Barking up the right tree

Nobody wants bark. Even in the context of healthy trees harvested by the forestry industry, bark is considered waste. In sawmills it’s either burned — inefficiently — for heat after the rest of the tree has been processed or simply thrown away.

tree bark

(Robin Riat, flickr.com)

Where everyone else sees waste, Ning Yan of the University of Toronto’s Faculty of Forestry sees opportunity.

“If you look at bark from a chemical composition point of view, it’s very good,” she says. “Bark offers protection to the tree. It has unique antifungal and antioxidant properties. It contains components and chemicals we can use.”

Her research group is leading the Bark Biorefinery Project, which includes partners at Lakehead University, public sector organizations and private sector companies. They are experimenting with bark to make green adhesives that could replace synthetic petroleum-based glues for all kinds of applications.

Her group also makes bio-based foams using bark that can have applications ranging from construction to automotive. And the researchers have found a way to use bark to replace bisphenol A (BPA) as the raw material to make epoxy resins.

“The idea here is that we are using waste biomass to make a renewable chemical that can replace a chemical that comes from petroleum resources.”

She is also using bark to create a product that could replace particle board. Because the chemicals in bark have natural adhesive properties, she is able to make “bark board” in the lab without any glue at all.

“With traditional particle board you need to use glues. You need to add chemicals. We are thinking that the bark will stick to itself.”

Yan’s work with bark is one of many projects she has on the go. She is breaking down wood fibre and making nanocrystals that are also electrically conductive. These could be used to make new materials that can substitute for similar nanomaterials made from petroleum-based sources. She is depositing bioactive agents on paper to make inexpensive diagnostic sensors to detect disease outbreaks or waterborne contaminants. She is making lighter wood panels for use in furniture and construction by replacing either solid wood or particle board with paper honeycombs that provide all the strength at a much lower weight and cost. She has also developed lightweight wood fiber composite panels suitable for cars.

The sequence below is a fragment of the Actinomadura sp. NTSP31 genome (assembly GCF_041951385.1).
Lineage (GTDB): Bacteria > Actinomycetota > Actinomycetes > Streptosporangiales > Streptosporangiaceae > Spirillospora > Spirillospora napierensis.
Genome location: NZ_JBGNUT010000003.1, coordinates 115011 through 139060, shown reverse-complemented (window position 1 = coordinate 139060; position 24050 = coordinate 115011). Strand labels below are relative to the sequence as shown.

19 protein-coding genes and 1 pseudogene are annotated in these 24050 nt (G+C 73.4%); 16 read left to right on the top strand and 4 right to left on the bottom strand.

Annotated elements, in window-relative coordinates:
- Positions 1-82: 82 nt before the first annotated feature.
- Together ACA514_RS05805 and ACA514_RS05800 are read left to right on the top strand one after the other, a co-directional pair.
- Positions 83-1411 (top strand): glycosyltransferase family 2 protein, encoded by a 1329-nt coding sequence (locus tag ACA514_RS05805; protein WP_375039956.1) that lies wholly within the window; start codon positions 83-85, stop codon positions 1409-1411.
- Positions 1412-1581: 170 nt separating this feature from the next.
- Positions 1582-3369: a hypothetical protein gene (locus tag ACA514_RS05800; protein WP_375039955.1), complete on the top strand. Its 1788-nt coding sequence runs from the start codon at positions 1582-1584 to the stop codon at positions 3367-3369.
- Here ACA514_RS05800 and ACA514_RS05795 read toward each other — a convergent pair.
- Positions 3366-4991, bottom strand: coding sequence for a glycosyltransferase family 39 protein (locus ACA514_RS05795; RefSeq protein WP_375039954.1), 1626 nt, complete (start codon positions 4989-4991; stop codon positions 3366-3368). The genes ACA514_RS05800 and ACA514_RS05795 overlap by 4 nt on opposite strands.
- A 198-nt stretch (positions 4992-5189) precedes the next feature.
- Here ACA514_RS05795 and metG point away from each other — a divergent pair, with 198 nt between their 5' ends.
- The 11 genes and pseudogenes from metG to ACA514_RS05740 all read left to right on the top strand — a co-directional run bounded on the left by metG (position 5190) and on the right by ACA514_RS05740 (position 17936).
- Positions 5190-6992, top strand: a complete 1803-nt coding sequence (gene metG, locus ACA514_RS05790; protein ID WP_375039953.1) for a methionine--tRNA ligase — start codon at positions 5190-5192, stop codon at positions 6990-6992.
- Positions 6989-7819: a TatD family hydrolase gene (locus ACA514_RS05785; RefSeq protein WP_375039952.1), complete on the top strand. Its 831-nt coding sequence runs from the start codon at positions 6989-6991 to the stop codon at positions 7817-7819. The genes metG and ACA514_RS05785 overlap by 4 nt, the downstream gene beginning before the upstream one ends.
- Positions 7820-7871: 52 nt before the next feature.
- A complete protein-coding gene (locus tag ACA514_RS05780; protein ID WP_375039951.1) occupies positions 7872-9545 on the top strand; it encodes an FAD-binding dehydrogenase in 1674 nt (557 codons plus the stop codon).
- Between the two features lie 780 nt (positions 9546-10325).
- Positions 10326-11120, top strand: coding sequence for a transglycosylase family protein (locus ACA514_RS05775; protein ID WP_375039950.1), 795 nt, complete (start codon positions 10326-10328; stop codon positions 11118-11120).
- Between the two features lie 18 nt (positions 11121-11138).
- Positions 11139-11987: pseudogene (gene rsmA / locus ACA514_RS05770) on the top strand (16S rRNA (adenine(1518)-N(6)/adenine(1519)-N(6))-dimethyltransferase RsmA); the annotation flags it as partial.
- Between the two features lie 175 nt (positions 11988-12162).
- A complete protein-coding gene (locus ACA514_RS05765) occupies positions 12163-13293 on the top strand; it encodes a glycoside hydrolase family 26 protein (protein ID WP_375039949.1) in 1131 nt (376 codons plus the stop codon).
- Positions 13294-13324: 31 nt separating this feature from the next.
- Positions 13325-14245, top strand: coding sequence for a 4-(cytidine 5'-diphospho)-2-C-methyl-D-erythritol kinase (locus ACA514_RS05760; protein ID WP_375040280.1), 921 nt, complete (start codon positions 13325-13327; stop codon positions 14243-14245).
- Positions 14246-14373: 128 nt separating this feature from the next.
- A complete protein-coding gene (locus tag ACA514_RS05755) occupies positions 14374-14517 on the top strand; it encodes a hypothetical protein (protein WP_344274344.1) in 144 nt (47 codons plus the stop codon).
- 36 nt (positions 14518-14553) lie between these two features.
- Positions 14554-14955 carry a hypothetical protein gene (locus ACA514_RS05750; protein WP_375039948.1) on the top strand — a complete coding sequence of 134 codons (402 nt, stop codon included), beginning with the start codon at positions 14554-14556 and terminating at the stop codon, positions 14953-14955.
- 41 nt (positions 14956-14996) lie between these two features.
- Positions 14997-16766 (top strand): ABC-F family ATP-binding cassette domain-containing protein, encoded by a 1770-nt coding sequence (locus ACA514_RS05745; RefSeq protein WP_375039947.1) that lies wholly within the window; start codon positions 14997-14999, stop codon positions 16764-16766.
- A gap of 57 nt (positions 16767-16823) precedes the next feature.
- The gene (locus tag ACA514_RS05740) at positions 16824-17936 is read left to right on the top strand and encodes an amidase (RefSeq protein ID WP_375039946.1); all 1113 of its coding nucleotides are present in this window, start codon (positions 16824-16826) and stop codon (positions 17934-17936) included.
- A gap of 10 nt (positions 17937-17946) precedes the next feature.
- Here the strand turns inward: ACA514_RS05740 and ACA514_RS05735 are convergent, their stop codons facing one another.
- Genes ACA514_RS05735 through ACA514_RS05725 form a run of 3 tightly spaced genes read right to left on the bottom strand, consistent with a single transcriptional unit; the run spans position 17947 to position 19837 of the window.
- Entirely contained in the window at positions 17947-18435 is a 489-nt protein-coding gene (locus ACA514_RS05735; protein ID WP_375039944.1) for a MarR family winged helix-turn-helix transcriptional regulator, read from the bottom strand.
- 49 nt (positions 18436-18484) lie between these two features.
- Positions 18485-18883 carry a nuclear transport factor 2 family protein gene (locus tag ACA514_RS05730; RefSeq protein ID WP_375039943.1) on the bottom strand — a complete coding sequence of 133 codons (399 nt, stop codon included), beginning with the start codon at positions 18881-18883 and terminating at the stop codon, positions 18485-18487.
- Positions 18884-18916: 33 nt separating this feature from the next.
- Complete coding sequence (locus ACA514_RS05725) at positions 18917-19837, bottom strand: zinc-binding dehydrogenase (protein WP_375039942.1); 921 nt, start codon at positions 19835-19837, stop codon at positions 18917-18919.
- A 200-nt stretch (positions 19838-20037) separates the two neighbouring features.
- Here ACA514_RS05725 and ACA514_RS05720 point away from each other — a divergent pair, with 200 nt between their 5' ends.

Underlying all her projects are two intertwined philosophies. The first is a belief that forest-based products can be used to replace non-renewable petroleum-based products in a variety of applications.

“We have this tree, which is very good material,” she says. “The convention is to make furniture or lumber out of it, and that’s fine. But maybe we can make something even more valuable.”

She also believes that traditional forest products can be made more sensibly and sustainably.

“Nature has engineered wood to be the perfect material. We can try to imitate it but we cannot do better. It’s lightweight, strong, insulating, biodegradable, and renewable if managed properly. We are going to keep using wood in our daily lives. But how we can use it more responsibly and sustainably?”

The forest industry is a major economic engine for Canada. But it’s not doing well, she says.

“It has been focused on taking trees and making them into simple products. These are products that everyone can make — now we have competitive pressure from China, Brazil and other places. Manufacturing costs are high here and we use very outdated machinery.

“As researchers we try to find new, innovative ways to use these raw materials that are not only more environmentally friendly but also can generate more value.”

 

A version of this story was originally published by University of Toronto’s Edge magazine.  It has been edited for clarity, accuracy and brevity, and is republished here with permission. 

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